Attorneys & Professionals
As Vorys previewed in January, the United States Supreme Court was set to issue a ruling in the case of Allen v. Cooper regarding whether a copyright owner could sue a state for copyright infringement in federal court. The Court issued its ruling last week and upheld state sovereign immunity by striking down the 1990 Copyright Remedy Clarification Act (CRCA) as unconstitutional.
State Sovereign Immunity and the CRCA
In general terms, the concept of state sovereign immunity bars a federal court from hearing a suit brought by any person against a non-consenting state. Congress may abrogate state sovereign immunity through legislation, so long as that legislation contains unequivocal abrogation language and stems from a clear exercise of authority granted Congress by the Constitution.
No one disputed that the CRCA unequivocally sought to abrogate state sovereign immunity for copyright infringement. The CRCA stated, in relevant part, states were not “immune” from suit and were exposed to liability and remedies “in the same manner and to the same extent” as private defendants. The question posed to the Supreme Court in Allen v. Cooper was whether Congress had the authority under the Constitution to remove the states’ immunity in this manner.
States Enjoy Sovereign Immunity from Copyright Suits in Federal Court
Around the same time it passed the CRCA, Congress enacted the Patent Remedy Act, a nearly identical statute that attempted to abrogate state sovereign immunity for patent infringement claims. In the 1999 case of Florida Prepaid Postsecondary Ed. Expense Bd. v. College Savings Bank, the Supreme Court struck down the Patent Remedy Act as an unconstitutional exercise of Congress’ authority. The ruling in Florida Prepaid compelled a similar result in this case. In both the CRCA and the Patent Remedy Act, Congress’ authority under the Intellectual Property Clause of Article I was insufficient because Article I powers cannot be used to abrogate state sovereign immunity.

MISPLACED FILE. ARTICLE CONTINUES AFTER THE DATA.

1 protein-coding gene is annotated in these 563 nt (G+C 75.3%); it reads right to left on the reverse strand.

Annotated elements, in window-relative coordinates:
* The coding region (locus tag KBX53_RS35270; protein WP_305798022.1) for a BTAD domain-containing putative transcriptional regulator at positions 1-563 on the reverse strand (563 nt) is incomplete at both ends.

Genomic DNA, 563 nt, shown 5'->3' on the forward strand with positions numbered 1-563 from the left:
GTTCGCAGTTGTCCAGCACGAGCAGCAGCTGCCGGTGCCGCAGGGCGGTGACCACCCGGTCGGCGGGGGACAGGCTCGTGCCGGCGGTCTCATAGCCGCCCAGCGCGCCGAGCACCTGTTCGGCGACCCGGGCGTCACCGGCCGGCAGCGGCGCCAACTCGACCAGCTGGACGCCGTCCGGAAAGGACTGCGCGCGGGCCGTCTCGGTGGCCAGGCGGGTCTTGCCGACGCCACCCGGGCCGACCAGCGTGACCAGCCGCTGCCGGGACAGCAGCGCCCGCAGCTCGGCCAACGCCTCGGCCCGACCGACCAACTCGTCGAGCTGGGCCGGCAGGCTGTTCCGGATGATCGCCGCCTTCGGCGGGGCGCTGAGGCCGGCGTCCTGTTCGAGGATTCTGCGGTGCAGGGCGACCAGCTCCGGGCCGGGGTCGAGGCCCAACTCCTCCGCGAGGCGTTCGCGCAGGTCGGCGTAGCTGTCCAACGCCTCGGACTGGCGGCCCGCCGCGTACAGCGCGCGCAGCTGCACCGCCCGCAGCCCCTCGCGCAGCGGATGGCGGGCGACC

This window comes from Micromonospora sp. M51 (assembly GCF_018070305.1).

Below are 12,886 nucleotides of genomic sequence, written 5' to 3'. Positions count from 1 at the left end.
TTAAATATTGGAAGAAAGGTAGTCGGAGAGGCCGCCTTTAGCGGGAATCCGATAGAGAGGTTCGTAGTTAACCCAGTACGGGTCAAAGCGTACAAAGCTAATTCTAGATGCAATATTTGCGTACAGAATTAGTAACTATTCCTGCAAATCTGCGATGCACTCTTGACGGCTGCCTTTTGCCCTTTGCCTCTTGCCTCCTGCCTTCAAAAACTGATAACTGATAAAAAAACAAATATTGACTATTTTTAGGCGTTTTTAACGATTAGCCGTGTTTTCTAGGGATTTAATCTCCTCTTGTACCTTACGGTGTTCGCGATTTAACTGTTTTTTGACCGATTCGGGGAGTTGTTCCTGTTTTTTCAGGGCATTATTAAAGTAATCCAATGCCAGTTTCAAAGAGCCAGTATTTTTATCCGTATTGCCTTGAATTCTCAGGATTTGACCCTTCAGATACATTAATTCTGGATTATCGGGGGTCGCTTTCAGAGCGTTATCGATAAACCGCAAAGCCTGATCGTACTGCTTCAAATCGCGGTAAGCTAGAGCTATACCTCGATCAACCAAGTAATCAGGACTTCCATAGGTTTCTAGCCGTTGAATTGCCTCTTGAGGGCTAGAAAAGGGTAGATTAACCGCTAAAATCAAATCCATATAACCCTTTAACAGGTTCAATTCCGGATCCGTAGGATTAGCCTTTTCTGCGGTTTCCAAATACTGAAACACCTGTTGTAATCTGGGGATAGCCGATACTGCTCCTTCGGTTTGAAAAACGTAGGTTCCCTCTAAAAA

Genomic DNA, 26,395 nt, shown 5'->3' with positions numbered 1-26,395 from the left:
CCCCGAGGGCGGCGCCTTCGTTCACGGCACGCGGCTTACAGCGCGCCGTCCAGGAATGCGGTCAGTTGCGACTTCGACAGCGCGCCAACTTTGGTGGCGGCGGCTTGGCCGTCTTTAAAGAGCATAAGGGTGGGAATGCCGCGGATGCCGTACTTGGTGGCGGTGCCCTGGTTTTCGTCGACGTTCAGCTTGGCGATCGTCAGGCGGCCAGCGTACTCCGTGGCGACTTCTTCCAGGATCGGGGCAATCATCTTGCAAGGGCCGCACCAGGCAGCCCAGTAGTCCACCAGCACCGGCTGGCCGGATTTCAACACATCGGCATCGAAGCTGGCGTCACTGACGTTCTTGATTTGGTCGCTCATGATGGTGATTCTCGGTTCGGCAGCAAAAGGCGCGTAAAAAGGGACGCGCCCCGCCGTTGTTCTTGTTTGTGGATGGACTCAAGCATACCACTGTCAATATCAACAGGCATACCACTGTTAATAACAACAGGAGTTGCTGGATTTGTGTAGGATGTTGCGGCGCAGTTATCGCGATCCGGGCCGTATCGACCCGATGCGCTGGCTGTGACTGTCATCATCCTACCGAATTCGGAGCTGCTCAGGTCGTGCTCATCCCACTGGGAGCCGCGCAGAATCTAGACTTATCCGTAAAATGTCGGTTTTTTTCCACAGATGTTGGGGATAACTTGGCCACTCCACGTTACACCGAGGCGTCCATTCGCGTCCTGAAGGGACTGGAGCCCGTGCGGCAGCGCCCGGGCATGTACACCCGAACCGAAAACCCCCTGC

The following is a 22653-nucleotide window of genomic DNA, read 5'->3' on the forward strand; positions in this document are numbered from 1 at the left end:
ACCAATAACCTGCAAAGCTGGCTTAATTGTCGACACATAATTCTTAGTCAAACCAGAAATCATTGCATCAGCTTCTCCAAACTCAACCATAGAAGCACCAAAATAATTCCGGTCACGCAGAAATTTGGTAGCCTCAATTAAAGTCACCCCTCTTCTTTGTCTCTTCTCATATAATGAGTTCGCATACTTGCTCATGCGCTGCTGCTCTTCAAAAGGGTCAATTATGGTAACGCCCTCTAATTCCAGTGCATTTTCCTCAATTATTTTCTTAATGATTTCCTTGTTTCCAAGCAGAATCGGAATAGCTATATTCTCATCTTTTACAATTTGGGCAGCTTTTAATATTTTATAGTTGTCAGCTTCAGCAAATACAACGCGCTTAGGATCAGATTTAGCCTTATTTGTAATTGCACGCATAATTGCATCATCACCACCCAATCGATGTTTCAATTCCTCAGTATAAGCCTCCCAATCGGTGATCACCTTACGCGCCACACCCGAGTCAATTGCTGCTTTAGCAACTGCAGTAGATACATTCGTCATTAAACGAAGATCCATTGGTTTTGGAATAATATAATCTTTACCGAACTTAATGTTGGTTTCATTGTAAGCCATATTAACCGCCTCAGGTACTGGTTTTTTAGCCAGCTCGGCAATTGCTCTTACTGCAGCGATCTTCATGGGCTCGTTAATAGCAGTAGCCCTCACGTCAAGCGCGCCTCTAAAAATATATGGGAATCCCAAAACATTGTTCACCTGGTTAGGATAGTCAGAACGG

Is This the End of the Issue?
For now, states enjoy unfettered sovereign immunity with respect to copyright, trademark, and patent infringement claims in federal court. However, the Supreme Court’s opinion in Allen expressly left the door open for Congress to abrogate the states’ sovereign immunity for infringement of intellectual property rights through appropriate legislation in the future. Specifically, the 14th Amendment’s Due Process Clause permits Congress to abrogate state sovereign immunity where there is no adequate remedy for the intentional, or at least reckless, infringement of copyrights, trademarks, or patents. Accordingly, the Court indicated that Congress should be able, if necessary, to enact a reasonably tailored statute, capable of passing constitutional muster, which “effectively stop[s] States from behaving as [intellectual property] pirates. Even while respecting constitutional limits, it can bring digital Blackbeards to justice.”
Practice Tip: The ruling in Allen has no bearing on state laws and the ability of a state to be sued in certain state courts. States and qualifying state instrumentalities should not view the ruling in Allen as granting them carte blanche to infringe the intellectual property rights of citizens. Instead, Allen and the Supreme Court’s prior rulings only protect states and qualifying state instrumentalities from being hauled into federal court to defend itself.